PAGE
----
That mango tree
TO me nothing symbolises baisakh better than the mango tree. The flowering mango groves in magh-falgun are a delectable sight. The fragrance of the mango blossom has found its place in our poetry and our national anthem. And rightly so.
It is, however, in baisakh that the blossoms give way to the maturing mango, soon to ripen. Far better than the panta bhat that is nowadays eaten ceremonially, it is the mango tree that ushers in the new Bangla year with its promise of luscious abundance.
Away from home, I miss the mango tree on the first day of baisakh. I miss the young tree on the east of our village bhita, the larger one on the south and the big one spreading its moss-covered branches on the tin-roofed house we slept in. But most of all I miss a mango tree that was known not for its fruit but for something more profound.
It stood in front of the large two-storied building that housed the arts faculty of Dhaka University till it was moved to a new campus in Nilkhet. For anyone who was a student of the university in the early nineteen fifties, and even to many who weren't, and now reading this reminiscence, this would already have thrown open a floodgate of memories. And what memories they are!
It was a small tree that barely rose to the roof level of the first storey of the lofty building. It was certainly not what one could call a mohiruha. But it was a fine, well-shaped, tree, with dense foliage and no unwieldy branches. The grass was green and fairly thick even in its shade. And the tree saw history made.
This is where, under the tree, one late February morning students of the university and from afar gathered to continue their call for recognition of Bangla as a state language of the country. The campus rang with slogans: "Rashtro bhasha Bangla chai." This is where they decided to resist the imposition of a police ban on protests, and to march to the Provincial Assembly, the seat of the provincial legislature, to press home their demand.
The day was February 21, 1952. Chanting full-throated slogans, the students began to march out of the campus in groups of ten in deliberate defiance of the law. They were promptly arrested and hauled onto waiting vans. Suddenly, the police charged into the campus, lobbing teargas shells, and clubbing the crowd. The students scattered, many with wet handkerchiefs pressed against their eyes, trying in vain to ward off the sting of teargas. The mango tree saw it all.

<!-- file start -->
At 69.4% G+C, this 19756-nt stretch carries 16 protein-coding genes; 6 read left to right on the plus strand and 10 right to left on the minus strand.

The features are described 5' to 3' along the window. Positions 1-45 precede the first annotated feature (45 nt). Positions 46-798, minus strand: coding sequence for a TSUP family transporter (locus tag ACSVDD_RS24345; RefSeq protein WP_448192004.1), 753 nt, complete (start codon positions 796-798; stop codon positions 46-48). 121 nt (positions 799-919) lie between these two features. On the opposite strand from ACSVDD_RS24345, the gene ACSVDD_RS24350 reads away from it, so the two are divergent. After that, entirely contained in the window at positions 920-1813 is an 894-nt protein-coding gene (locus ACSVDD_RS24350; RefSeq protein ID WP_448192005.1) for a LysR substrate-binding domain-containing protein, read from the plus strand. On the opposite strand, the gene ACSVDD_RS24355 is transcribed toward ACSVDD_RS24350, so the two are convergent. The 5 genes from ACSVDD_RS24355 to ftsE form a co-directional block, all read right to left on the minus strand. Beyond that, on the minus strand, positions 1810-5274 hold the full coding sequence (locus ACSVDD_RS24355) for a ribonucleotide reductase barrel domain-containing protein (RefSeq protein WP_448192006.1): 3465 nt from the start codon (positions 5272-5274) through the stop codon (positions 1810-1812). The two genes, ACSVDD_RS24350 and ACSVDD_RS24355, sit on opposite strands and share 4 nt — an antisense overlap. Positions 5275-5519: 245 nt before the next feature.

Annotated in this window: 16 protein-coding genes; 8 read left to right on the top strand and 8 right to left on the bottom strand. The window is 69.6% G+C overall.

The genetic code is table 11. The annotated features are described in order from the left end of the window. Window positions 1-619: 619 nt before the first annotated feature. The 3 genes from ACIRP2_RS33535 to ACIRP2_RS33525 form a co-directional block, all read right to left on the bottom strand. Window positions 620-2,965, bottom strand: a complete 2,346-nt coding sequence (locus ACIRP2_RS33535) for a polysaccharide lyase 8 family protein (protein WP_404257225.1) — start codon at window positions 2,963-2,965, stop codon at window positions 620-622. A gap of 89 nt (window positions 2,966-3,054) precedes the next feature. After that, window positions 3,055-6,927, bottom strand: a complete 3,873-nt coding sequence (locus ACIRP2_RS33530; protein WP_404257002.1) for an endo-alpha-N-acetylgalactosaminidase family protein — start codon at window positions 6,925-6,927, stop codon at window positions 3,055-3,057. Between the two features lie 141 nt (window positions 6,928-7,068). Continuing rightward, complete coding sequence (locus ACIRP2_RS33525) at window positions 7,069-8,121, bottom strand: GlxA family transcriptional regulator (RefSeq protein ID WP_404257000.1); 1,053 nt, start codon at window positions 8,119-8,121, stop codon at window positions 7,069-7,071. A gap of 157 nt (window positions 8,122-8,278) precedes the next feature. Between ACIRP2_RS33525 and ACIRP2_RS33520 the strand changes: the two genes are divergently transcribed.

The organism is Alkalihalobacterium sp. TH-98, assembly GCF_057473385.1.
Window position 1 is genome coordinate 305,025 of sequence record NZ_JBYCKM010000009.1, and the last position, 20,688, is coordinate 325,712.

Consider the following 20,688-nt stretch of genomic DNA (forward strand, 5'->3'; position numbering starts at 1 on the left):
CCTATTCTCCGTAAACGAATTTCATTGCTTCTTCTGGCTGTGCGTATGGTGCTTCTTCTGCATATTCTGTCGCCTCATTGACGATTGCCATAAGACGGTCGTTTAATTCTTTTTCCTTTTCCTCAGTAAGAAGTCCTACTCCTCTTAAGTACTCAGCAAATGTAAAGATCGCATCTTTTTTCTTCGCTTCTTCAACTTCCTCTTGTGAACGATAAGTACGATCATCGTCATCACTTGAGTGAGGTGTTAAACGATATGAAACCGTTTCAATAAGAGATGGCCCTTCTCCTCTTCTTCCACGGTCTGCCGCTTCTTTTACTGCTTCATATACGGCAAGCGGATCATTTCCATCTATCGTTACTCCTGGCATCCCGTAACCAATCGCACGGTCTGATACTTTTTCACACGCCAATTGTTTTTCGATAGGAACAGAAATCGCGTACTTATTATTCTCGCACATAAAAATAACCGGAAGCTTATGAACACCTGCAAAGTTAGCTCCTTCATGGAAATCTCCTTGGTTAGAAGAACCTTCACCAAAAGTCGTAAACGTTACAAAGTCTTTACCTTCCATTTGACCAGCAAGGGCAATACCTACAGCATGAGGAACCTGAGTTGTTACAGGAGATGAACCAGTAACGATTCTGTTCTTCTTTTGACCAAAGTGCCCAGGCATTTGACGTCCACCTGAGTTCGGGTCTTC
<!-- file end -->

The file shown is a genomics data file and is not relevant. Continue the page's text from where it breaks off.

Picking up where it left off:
The police left, the students regrouped and began scaling the wall that separated the campus from Dacca Medical College to rush to the college hostel compound, where the first martyrs of the language movement fell, and history was made.
Another February came and with it another protest. That was 1955. Again the police brutalised the students milling around the mango tree, chanting "Rashtro bhasha Bangla chai" and preparing to march out to the street. They were tear-gassed, many were beaten up and many more arrested. The tree witnessed it all. The tree witnessed the first marches to Bengali nationhood.
Some thirty-five years later, on one of my trips from abroad, I went looking for the mango tree. The old arts faculty building had been taken over by Dhaka Medical College. The ground was squalid and grassless. And empty.
Excepting for the dark, mutilated trunk of a tree sticking out of the ground and forking into two short, lopped limbs, like two amputated hands trying to reach into the void. Mutilated and dead. That was the mango tree I had been looking for.
How did it die? Nobody could tell me. It could not have been a natural death. Mango trees are said to live very long. Some live hundreds of years. And they are evergreen. That tree must have met a violent death. There is no commemoration of its death. Today not even the remnant of that tree stands.
Today, the first day of baisakh, the beginning of the season of green fruitfulness, I celebrate that mango tree.